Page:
Continuing our fight to save the Damen Silos

This month, Landmarks Advocacy Manager Kendra Parzen submitted comments as part of a federal review process to assess possible negative effects of demolition to the Damen Silos in Chicago’s McKinley Park neighborhood. Landmarks Illinois included the historic former grain silos that sit along the Chicago River on our 2023 Most Endangered Historic Places in Illinois. The property’s current owner, MAT Limited Partnership, has proposed tearing the silos down to build new company facilities.

“We join the McKinley Park Development Council in calling for owner MAT Limited Partnership to allow a structural assessment of existing buildings and structures that can inform options for reuse or make the case that demolition is truly unavoidable,” Parzen wrote in her comments. “There are pro bono services available to provide this assessment at no cost to MAT Limited Partnership. It is important for the assessment to take place for consultation to be meaningful and realistic.”

Read the full comments, sent to the U.S. Army Corps of Engineers on February 9, below.

Read out statement

Evanston issues RFP for Harley Clarke Mansion

The City of Evanston has issued a Request for Proposals (RFP) for the rehabilitation and adaptive reuse of Harley Clarke Mansion. The RFP follows an exploratory Request for Expressions of Interest (REI) that was issued in 2023. Landmarks Illinois has long advocated for the reuse of the Harley Clarke Mansion, including it on our 2016 Most Endangered Historic Places in Illinois.

Learn more about the RFP

Additional Landmarks Illinois Preservation News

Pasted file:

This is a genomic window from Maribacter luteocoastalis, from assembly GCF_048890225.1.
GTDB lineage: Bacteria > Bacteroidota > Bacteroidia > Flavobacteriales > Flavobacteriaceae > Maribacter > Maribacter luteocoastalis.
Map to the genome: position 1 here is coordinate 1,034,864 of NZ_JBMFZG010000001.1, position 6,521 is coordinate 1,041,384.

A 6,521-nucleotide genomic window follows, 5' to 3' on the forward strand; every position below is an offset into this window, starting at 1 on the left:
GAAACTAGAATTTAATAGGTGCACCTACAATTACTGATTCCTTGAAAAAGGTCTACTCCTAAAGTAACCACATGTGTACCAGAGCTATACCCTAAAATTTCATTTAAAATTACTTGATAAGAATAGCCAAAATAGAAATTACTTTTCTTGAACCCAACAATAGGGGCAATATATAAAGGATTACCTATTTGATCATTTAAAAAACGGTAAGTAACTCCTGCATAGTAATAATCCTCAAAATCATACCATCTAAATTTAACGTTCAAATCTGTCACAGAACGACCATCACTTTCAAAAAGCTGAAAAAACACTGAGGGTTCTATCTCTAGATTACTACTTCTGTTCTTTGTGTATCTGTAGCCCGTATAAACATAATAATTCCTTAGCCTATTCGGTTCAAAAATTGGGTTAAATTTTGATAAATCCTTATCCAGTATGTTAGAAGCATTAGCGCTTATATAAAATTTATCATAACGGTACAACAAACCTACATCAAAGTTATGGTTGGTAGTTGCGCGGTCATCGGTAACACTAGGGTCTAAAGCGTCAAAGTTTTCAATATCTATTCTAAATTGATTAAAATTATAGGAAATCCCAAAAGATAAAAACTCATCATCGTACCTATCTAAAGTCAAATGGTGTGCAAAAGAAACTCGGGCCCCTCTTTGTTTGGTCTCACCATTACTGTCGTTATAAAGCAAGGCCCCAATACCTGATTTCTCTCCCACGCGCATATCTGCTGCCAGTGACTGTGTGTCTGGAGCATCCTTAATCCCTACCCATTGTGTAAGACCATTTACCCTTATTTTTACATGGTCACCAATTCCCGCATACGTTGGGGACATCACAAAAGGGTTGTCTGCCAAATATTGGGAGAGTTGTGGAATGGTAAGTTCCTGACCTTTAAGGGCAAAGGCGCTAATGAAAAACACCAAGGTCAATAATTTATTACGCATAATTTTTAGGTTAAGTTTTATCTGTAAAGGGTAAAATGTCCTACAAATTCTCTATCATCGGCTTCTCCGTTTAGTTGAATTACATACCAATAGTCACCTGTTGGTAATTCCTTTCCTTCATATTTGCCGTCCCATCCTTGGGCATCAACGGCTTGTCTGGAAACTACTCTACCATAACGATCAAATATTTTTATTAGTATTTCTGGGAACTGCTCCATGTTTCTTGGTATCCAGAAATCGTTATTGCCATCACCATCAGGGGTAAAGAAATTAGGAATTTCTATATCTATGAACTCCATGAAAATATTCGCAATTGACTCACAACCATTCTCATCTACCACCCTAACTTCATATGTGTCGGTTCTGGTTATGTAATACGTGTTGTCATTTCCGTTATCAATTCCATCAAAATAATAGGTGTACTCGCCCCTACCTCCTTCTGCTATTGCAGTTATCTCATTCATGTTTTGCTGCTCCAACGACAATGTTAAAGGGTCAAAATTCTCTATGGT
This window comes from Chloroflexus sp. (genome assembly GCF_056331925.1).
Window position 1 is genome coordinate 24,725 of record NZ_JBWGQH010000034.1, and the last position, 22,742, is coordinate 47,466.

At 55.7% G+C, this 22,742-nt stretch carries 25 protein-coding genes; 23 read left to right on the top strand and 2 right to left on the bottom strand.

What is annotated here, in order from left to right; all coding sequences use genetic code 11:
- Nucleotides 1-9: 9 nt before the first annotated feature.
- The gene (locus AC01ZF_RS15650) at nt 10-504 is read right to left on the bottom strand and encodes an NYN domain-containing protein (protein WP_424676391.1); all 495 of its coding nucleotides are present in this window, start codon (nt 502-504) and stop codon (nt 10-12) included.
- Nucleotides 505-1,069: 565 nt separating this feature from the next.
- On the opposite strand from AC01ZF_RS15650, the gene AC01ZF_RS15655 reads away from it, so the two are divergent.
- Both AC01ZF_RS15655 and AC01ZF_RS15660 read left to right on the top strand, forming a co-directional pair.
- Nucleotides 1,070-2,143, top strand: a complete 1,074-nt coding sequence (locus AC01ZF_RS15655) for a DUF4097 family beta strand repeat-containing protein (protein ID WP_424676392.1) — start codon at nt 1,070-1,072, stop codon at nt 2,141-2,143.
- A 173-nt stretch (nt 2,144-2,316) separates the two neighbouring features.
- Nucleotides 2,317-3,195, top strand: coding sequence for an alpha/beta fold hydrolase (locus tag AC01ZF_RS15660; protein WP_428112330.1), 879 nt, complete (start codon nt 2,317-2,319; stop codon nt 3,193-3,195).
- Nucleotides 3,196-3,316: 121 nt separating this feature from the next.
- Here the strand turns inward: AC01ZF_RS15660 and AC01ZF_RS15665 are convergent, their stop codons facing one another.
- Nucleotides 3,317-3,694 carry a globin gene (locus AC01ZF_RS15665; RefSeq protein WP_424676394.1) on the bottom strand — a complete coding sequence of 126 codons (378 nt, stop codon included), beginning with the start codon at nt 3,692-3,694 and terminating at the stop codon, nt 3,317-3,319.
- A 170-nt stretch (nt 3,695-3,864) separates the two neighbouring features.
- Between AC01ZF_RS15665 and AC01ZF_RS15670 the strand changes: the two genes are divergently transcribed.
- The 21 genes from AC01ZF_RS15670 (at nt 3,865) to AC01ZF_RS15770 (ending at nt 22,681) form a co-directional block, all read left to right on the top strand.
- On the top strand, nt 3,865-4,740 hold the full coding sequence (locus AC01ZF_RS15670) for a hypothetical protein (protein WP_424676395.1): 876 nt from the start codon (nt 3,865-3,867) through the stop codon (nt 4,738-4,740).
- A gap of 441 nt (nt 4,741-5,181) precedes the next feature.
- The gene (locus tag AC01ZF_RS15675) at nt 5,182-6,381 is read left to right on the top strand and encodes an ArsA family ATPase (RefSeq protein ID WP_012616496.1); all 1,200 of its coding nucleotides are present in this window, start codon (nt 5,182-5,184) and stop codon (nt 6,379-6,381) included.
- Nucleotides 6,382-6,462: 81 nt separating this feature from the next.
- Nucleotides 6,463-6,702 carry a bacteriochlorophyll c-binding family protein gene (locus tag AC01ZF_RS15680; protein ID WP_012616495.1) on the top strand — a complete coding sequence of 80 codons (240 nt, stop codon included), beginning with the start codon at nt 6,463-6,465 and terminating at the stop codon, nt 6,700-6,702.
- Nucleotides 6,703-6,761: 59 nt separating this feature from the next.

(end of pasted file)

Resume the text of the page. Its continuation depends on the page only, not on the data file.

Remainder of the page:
• The Arlington Heights Board of Trustees voted to deny a petition to demolish a historic residential property located at 716 N. Dunton Ave. in Arlington Heights at its February 5 meeting. Landmarks Illinois Advocacy Manager Kendra Parzen spoke at the meeting in support of preserving the home, a beautiful and intact example of Italianate-style architecture. The Illinois State Historic Preservation Office has recommended it be evaluated for listing in the National Register of Historic Places. Read Parzen’s comments here.


  • The Commission on Chicago Landmarks approved final landmark recommendation this month for Apollo’s 2000, a former theater now operating as an event venue in Chicago’s Pilsen neighborhood. Built in 1917 and designed by architect Alexander L. Levy, the building was formerly known as Marshall Square Theatre. The Galindo family has owned the theater since the 1980s and has pushed for landmark designation of the building. Landmarks Illinois has also supported the landmarking process, and Advocacy Manager Kendra Parzen spoke in support of final landmark designation at the commission’s February 8 meeting.


  • Landmarks Illinois proudly partnered with the International Masonry Institute and the Bricklayers and Allied Craftworkers Administrative District Council 1 to host their eighth annual historic masonry training course. This year’s virtual course focused on proper mortar composition for repointing historic masonry and featured speakers including Landmarks Illinois board member, Eric Dexter of Berglund Construction. Over 400 people registered for what has become an imperative educational offering for proper maintenance and repair of masonry buildings, a prevalent building type in Illinois. Featured speakers often highlight craftworkers whose skilled hands sustain our historic built environment. The course is held every third Thursday in February, so mark your calendar for February 20, 2025.


  • Landmarks Illinois Regional Advocacy Manager Quinn Adamowski will present at the Illinois Rural Community and Economic Development Conference taking place this week in Springfield. The conference will cover a variety of topics that revolve around economic development in Illinois’ rural communities. Adamowski’s presentation, titled “Redeveloping Communities Through Historic Preservation,” will focus on how historic places can be restored and redeveloped to become community assets. Participants will learn about the National Register of Historic Places, the implications of designating properties historic and the financial incentives available to redevelop historic resources. Stay tuned next month for more information on this conference and Adamowski’s presentation.

Read the full February 2024 Preservation News Roundup:

February 2024 Preservation News